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EmpowerED Kids: Why I Will Always Say No to Numbers

Last week, my six-year-old daughter asked me if she could get a new watch. This wasn’t a new question; her Poppy watch had broken a few months ago and every once in a while she brought up getting a new one. You see, when you’re a kid and have just learned a new skill, it’s something you want to practice all the time. When you finally recognize that the letters floating in front of your eyes resolve themselves into words, then sentences, then actual stories, it’s a magical experience. You see letters and words wherever you go. You seek like them out like a puppy begging for treats, always wanting more.

It’s the same with time. Once your mind orients itself to a world where seconds make up minutes and minutes make up hours, it’s hard to see things the way they were before, when time was simply measured in Elena of Avalor episodes. (Or for an especially long car ride, two viewings of Tangled.) A watch helps you know where you are in time. It helps you understand how soon the school day will be over or how much more playtime is left before the bedtime routine starts.

So, yeah, a new watch isn’t a big deal. It’s what came after that that worried me.

“Mommy, one of my friends from class has a cool watch. It has her name on it and tells her how many steps she takes each day. It’s called a FitBit.”

I could hear the record scratch noise in my head. My mouth opened and closed. My thoughts raced. What should I say to her? My first reaction (an emphatic “No way! Not in this house!”) didn’t quite seem appropriate for the situation. How could I explain without demonizing? Without bringing up the issues that a FitBit can create for so many, kids and adults alike? Without talking about her eating disorder-tinted genes?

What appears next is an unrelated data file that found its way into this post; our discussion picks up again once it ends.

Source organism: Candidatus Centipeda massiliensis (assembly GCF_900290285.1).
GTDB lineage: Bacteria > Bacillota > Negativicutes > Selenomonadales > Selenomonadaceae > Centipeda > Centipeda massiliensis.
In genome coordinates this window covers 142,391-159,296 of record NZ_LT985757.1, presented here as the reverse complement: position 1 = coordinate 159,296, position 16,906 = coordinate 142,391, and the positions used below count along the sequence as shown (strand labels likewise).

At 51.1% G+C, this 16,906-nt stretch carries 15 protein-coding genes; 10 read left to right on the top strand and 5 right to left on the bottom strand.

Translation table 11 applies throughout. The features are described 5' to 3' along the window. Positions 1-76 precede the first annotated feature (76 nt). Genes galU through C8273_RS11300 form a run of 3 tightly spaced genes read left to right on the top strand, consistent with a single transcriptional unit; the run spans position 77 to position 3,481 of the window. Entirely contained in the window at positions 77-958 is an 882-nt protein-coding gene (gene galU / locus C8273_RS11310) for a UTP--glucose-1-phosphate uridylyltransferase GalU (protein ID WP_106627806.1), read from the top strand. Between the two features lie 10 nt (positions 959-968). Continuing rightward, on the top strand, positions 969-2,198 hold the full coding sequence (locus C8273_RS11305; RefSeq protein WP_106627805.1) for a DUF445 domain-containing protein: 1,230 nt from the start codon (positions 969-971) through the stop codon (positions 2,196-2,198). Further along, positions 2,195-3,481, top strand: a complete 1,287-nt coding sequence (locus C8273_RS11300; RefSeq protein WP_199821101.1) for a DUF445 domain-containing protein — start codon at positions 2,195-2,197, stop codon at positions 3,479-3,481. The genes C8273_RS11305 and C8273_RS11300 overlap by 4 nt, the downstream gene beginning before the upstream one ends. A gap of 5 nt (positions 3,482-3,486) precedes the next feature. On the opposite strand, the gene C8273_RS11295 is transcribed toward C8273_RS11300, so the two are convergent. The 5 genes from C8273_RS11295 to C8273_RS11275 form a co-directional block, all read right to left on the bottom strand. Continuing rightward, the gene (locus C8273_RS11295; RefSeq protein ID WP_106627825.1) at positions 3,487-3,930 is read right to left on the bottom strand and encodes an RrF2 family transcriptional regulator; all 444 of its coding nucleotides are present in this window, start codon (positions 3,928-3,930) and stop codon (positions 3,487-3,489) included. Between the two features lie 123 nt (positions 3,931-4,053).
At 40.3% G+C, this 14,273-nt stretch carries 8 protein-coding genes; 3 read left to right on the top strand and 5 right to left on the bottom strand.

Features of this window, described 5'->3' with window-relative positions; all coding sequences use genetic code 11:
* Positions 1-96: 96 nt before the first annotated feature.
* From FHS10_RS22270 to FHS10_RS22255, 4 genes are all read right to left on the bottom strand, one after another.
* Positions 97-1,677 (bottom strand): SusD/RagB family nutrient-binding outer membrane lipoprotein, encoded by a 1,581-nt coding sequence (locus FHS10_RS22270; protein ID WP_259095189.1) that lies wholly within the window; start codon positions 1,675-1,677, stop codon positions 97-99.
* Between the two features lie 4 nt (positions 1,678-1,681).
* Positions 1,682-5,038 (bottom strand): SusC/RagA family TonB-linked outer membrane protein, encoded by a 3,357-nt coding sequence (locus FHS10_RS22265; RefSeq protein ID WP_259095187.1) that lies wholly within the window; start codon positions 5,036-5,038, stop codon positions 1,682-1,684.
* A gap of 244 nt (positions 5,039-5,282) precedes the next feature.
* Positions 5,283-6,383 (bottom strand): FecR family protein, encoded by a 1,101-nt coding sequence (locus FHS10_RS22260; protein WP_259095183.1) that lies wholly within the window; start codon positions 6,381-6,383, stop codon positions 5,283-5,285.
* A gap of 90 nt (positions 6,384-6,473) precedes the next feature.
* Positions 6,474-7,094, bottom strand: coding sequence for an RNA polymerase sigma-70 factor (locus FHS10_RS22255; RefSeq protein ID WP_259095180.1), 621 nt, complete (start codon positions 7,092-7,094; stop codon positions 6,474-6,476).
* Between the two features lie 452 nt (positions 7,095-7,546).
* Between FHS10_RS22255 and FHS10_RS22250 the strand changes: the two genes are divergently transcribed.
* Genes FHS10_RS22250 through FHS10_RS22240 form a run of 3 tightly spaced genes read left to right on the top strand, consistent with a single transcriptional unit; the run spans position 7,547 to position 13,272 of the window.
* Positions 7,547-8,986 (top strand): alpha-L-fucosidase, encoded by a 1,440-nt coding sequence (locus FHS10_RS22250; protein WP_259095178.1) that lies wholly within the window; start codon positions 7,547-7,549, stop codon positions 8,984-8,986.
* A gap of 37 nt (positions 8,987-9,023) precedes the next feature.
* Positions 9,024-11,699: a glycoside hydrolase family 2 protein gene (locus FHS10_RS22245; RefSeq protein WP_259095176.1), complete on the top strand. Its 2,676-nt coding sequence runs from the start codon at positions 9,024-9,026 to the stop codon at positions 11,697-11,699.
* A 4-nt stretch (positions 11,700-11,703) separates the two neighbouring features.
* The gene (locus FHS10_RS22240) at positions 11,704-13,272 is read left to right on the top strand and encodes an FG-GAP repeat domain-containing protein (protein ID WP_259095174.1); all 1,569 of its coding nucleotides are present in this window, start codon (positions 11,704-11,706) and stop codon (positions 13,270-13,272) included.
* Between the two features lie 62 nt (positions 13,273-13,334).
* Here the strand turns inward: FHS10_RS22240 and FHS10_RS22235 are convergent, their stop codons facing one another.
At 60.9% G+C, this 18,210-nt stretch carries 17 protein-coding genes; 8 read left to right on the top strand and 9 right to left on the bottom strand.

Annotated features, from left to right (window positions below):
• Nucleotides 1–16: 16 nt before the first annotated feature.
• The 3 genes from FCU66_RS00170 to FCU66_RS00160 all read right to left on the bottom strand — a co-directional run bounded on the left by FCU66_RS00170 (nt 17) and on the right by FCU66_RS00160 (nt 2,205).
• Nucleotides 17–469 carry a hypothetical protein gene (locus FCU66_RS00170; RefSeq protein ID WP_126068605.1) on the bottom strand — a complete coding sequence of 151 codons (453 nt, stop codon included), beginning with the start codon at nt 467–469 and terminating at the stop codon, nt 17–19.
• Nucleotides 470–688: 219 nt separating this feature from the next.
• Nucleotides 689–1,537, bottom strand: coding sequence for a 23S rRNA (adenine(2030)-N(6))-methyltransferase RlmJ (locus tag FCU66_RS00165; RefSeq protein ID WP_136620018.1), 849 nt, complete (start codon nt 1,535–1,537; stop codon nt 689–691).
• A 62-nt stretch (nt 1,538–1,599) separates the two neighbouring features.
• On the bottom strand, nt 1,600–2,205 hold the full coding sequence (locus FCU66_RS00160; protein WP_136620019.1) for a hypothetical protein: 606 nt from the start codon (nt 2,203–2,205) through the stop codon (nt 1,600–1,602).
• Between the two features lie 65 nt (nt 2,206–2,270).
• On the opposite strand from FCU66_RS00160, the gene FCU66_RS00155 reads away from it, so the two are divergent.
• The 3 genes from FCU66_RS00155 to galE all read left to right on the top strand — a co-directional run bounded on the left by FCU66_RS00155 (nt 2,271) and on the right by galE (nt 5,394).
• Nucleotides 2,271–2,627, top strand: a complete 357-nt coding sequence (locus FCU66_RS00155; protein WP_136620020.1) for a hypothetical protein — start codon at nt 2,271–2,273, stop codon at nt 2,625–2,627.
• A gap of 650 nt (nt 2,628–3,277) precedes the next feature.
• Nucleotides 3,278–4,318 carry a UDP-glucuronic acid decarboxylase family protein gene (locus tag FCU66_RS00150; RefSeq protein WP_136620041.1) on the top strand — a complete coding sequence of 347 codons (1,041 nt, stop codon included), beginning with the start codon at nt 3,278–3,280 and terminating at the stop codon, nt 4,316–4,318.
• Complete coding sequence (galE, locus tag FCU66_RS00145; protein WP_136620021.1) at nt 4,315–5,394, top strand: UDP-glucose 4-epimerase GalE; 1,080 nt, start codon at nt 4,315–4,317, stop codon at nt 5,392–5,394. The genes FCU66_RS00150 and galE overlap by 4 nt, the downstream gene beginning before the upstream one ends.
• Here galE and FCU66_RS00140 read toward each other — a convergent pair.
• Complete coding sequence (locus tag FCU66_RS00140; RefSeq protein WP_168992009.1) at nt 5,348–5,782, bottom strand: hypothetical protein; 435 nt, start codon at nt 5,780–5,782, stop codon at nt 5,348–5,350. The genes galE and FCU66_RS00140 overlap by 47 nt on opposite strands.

“Well, I don’t really believe in FitBits.” That was the roundabout way that I started, my warm-up to explaining myself more fully.

I talked about how we can definitely get her a watch, but that I don’t think kids should be tracking their steps. I talked about how it’s important to get physical activity, but that I don’t want her to worry about tracking herself, that all of her gymnastics and running and playing and biking and scootering and trampolining are enough. That I don’t want her to make steps into a competition, or feel bad about herself if she doesn’t “beat” her record one day.

I think she absorbed the conversation. We haven’t talked about it since. I hope that the FitBit will go the way of so many other material items sthat he notices in school: the princess crown her best friend wore one day, the sparkly shoes of one classmate and the cool backpack of another.

I hope.

But even as my daughter forgets, those FitBits will still be out there, tracking and counting away. When I suffered from anorexia nervosa, FitBits didn’t exist yet, a fact for which I am forever grateful. Calorie counting existed, though. Scales existed. Obsessions and food rules existed. Exercise routines existed. And, much like a child learning how to read or how to tell time, one I knew those calorie counts, I couldn’t forget them. Once I had rules and expectations for myself, I couldn’t go back to a world without them.